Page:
On account of default committed by the Respondent to pay the house tax and rent, the Appellant filed an Application under Section 13 of East Punjab Urban Rent Restriction Act, 1949 for eviction of the Respondent from the premises. The Respondent filed objections to the said application by stating that he had paid the rent at the rate of Rs. 1,000/- per month up to February 2006 as agreed between the parties, after which the Appellant refused to accept the rent. The Respondent further contended that his signatures were obtained on blank papers by the Appellant as a way of security. The copy of Rent Note dated 27th July 1993 was brought on record and considered by the Rent Controller, who by his order held that although time is not specified, the Rent Note is not a lease deed, hence not a document which is compulsorily registrable. While allowing the Appellant's application, it was held that the relationship of landlord and tenant existed between the parties, the Respondent was in arrears of rent and house tax and liable to be evicted from the premises.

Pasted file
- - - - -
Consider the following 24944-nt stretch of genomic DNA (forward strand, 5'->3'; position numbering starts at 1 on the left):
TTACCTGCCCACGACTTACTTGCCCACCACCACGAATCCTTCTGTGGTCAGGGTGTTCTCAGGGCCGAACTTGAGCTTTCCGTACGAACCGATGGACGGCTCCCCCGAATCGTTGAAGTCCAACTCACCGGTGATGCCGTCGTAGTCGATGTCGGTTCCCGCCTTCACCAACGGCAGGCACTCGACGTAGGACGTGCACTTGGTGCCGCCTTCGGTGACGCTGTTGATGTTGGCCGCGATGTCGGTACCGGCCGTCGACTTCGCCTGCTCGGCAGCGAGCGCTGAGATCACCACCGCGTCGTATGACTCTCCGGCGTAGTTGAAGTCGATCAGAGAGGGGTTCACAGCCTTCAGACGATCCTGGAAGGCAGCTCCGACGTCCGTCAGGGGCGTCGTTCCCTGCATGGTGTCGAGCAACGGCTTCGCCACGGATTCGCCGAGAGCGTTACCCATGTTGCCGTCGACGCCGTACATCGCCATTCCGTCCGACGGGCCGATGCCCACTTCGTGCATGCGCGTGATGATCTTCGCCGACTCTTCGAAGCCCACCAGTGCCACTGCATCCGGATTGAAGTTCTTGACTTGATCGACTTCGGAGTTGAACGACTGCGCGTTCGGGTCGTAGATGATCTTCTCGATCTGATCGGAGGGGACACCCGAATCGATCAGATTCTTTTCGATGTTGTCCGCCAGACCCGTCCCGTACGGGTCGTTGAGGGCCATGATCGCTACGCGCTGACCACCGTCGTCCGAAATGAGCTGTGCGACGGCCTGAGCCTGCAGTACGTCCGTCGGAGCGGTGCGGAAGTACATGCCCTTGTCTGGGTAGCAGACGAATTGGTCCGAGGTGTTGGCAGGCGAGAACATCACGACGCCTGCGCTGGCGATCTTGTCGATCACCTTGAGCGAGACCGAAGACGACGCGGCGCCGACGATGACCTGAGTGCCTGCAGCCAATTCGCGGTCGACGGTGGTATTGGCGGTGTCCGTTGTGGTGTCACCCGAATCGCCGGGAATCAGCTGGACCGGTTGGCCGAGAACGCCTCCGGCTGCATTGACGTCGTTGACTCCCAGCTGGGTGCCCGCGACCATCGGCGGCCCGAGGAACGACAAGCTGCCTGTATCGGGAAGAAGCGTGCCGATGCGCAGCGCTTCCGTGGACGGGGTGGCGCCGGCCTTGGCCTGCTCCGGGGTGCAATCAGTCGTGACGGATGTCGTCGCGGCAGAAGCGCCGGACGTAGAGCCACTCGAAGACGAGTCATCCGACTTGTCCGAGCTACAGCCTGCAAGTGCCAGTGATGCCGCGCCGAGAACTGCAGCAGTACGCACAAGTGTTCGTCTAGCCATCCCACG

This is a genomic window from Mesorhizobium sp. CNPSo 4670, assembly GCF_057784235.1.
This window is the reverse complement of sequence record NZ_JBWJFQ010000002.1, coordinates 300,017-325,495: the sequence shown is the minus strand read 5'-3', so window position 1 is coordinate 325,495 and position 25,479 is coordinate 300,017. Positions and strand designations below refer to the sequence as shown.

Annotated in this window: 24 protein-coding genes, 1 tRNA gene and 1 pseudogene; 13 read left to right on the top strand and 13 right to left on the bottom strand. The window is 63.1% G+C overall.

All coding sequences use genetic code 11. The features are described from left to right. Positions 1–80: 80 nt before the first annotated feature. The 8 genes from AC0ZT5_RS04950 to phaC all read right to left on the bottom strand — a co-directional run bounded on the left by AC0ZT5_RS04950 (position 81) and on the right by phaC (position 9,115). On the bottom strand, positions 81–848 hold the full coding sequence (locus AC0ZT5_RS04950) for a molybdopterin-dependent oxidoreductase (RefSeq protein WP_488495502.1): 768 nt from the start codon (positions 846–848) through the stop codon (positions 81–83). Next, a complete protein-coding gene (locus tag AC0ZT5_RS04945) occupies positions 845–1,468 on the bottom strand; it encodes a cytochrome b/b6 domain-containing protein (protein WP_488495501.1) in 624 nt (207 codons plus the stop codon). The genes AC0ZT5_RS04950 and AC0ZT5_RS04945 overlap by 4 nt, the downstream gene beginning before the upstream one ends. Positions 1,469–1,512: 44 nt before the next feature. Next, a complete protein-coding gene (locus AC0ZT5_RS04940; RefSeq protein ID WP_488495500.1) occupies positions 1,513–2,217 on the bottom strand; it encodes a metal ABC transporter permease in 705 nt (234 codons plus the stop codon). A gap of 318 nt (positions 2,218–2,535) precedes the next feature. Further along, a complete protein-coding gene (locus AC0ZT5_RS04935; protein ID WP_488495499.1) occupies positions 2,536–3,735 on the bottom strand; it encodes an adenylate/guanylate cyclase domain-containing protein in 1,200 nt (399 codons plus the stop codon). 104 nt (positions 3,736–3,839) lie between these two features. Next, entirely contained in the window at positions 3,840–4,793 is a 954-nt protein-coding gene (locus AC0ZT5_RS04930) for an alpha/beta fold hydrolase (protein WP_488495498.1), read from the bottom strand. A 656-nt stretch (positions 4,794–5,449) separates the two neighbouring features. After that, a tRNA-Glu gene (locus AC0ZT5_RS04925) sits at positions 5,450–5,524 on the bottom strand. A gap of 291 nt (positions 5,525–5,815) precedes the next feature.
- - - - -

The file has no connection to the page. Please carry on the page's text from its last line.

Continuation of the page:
Being aggrieved by the aforesaid order of the Rent Controller, the Respondent preferred an Appeal. The Appellant Court disagreed with the findings of Rent Controller with regards to the Rent Note, not being document which is not compulsorily registrable, held that the document was required to be registered under Section 17(1)(d) of the Registration Act, 1908 and accordingly set aside the judgment of the Rent Controller and allowed the Appeal.